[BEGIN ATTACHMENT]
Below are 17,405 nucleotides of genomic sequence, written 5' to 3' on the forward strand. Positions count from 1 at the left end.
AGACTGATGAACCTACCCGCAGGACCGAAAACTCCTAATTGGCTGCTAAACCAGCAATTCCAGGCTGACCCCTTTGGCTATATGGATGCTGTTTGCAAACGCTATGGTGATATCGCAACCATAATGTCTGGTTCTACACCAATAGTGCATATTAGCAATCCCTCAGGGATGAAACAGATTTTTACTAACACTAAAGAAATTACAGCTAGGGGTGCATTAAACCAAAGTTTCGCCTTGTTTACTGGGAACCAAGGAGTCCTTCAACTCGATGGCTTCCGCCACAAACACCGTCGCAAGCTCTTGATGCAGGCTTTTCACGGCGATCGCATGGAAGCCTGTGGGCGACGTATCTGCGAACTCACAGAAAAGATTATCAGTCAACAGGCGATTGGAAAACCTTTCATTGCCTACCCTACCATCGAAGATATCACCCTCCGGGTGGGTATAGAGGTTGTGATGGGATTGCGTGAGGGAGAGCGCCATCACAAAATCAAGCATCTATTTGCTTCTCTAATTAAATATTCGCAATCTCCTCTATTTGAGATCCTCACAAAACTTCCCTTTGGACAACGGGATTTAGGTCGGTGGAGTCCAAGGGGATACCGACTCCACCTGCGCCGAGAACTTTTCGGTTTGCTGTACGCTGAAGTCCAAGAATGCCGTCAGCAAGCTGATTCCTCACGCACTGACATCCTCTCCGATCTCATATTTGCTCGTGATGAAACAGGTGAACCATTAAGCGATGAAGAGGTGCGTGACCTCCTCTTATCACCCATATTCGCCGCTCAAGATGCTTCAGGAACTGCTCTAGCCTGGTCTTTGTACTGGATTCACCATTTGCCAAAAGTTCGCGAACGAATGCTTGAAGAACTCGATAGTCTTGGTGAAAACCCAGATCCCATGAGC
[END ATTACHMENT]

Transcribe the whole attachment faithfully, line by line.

Below are 17,405 nucleotides of genomic sequence, written 5' to 3' on the forward strand. Positions count from 1 at the left end.
AGACTGATGAACCTACCCGCAGGACCGAAAACTCCTAATTGGCTGCTAAACCAGCAATTCCAGGCTGACCCCTTTGGCTATATGGATGCTGTTTGCAAACGCTATGGTGATATCGCAACCATAATGTCTGGTTCTACACCAATAGTGCATATTAGCAATCCCTCAGGGATGAAACAGATTTTTACTAACACTAAAGAAATTACAGCTAGGGGTGCATTAAACCAAAGTTTCGCCTTGTTTACTGGGAACCAAGGAGTCCTTCAACTCGATGGCTTCCGCCACAAACACCGTCGCAAGCTCTTGATGCAGGCTTTTCACGGCGATCGCATGGAAGCCTGTGGGCGACGTATCTGCGAACTCACAGAAAAGATTATCAGTCAACAGGCGATTGGAAAACCTTTCATTGCCTACCCTACCATCGAAGATATCACCCTCCGGGTGGGTATAGAGGTTGTGATGGGATTGCGTGAGGGAGAGCGCCATCACAAAATCAAGCATCTATTTGCTTCTCTAATTAAATATTCGCAATCTCCTCTATTTGAGATCCTCACAAAACTTCCCTTTGGACAACGGGATTTAGGTCGGTGGAGTCCAAGGGGATACCGACTCCACCTGCGCCGAGAACTTTTCGGTTTGCTGTACGCTGAAGTCCAAGAATGCCGTCAGCAAGCTGATTCCTCACGCACTGACATCCTCTCCGATCTCATATTTGCTCGTGATGAAACAGGTGAACCATTAAGCGATGAAGAGGTGCGTGACCTCCTCTTATCACCCATATTCGCCGCTCAAGATGCTTCAGGAACTGCTCTAGCCTGGTCTTTGTACTGGATTCACCATTTGCCAAAAGTTCGCGAACGAATGCTTGAAGAACTCGATAGTCTTGGTGAAAACCCAGATCCCATGAGC